I wrote in another thread that if you lay me 1.5 odds, I'd take the bet that the Government will make money. It made money in the Depression when similar equity pieces took place; made money with Chrysler; and the only blot is the RTC experience, when the Government liquidated assets as expeditiously as it got them and never held them for gain.

Wanna bet?
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Old 09-28-2008, 10:18 PM   #51
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Andrew Jackson in 1832 to a delegation of bankers discussing the Bank Renewal bill:

"Gentlemen, I have had men watching you for a long time and I am convinced that you have used the funds of the bank to speculate in the breadstuffs of the country. When you won, you divided the profits amongst you, and when you lost, you charged it to the bank. You tell me that if I take the deposits from the bank and annul its charter, I shall ruin ten thousand families. That may be true, gentlemen, but that is your sin! Should I let you go on, you will ruin fifty thousand families, and that would be my sin! You are a den of vipers and thieves."
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Old 09-28-2008, 10:29 PM   #52
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Andrew Jackson in 1832 to a delegation of bankers discussing the Bank Renewal bill:

"Gentlemen, I have had men watching you for a long time and I am convinced that you have used the funds of the bank to speculate in the breadstuffs of the country. When you won, you divided the profits amongst you, and when you lost, you charged it to the bank. You tell me that if I take the deposits from the bank and annul its charter, I shall ruin ten thousand families. That may be true, gentlemen, but that is your sin! Should I let you go on, you will ruin fifty thousand families, and that would be my sin! You are a den of vipers and thieves."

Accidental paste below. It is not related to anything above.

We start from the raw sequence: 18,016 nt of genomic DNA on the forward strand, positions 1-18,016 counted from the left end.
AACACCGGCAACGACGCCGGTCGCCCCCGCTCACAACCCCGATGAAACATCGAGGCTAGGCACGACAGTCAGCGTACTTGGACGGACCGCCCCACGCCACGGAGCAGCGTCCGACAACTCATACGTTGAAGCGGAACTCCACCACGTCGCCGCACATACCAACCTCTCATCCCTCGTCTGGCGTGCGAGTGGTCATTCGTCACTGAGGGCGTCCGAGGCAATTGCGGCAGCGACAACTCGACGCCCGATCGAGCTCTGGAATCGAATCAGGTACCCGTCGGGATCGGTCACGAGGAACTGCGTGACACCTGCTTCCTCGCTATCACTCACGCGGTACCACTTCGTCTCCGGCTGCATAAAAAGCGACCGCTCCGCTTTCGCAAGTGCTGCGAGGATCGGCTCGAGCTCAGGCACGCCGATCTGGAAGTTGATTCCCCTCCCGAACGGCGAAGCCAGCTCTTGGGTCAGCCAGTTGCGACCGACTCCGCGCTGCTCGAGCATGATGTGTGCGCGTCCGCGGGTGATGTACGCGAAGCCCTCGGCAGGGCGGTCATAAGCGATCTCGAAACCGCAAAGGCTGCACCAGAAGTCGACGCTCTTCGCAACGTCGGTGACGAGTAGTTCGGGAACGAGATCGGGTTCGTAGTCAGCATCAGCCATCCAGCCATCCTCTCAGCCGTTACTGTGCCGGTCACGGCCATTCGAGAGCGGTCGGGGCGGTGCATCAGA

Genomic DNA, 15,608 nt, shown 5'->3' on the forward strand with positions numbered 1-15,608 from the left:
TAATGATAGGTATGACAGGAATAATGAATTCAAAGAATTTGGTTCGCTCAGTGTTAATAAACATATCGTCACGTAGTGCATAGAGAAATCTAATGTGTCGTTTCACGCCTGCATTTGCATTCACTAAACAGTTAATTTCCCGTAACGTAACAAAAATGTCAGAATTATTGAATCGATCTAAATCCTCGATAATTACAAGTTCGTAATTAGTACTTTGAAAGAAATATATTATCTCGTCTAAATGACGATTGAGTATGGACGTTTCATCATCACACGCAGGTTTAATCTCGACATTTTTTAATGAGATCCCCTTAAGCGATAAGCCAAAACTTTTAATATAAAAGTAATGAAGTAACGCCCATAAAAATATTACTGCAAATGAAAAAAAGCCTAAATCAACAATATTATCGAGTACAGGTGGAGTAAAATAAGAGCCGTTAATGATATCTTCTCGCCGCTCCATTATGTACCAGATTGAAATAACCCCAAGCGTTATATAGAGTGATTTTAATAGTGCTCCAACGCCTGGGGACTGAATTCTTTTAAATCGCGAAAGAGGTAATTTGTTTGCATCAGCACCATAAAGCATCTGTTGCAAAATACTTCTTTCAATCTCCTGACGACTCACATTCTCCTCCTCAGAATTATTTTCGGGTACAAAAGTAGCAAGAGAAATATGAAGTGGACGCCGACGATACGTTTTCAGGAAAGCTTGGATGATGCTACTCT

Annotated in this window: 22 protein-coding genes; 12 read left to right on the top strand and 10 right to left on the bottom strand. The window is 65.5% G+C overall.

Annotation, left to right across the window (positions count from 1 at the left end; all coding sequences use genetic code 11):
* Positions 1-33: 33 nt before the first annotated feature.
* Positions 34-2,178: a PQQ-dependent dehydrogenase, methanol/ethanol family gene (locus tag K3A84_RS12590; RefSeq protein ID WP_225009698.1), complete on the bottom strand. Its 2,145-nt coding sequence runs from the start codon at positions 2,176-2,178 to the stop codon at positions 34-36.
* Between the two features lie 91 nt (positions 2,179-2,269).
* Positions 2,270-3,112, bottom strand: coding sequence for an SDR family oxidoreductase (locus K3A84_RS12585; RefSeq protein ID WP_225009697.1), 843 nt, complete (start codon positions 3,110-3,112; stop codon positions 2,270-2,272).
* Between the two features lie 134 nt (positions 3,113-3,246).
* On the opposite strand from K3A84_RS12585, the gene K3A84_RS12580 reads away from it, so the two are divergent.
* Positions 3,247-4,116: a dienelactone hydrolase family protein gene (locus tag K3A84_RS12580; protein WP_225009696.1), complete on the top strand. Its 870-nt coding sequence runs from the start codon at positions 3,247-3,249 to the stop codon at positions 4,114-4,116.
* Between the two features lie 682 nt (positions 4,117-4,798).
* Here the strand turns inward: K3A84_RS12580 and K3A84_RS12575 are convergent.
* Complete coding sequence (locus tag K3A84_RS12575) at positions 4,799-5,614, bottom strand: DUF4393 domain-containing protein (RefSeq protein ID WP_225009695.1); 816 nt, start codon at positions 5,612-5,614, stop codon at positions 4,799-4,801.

I don't blame Jackson for his populist sentiments back then. The Second Bank of the US was an unregulated institution that engaged in corrupt activities. Of course, Jackson knew little about regulation of banks. We would have all been better if he carried on Hamilton's legacy -- it would have avoided creating the Federal Reserve System in 1913 and might have avoided relying on JP Morgan to resolve the financial crisis of 1907.
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Old 09-28-2008, 10:39 PM   #53
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in the short term
Most people dont care about the long term. What happens for the next year or two is most crucial. They're trained by the media to tell them what bad things will happen in the next few years and how to avoid that.

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fried chicken
If I stop making my mortgage payments, can I have some fried chicken?
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Old 09-28-2008, 11:22 PM   #54
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Does anyone really expect the government to pull this plan off successfully? Look at their track record. When was the last time that they accomplished anything that benefited the taxpayers? The economic stimulus package comes to mind. Just how much did it stimulate our economy?
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Old 09-28-2008, 11:30 PM   #55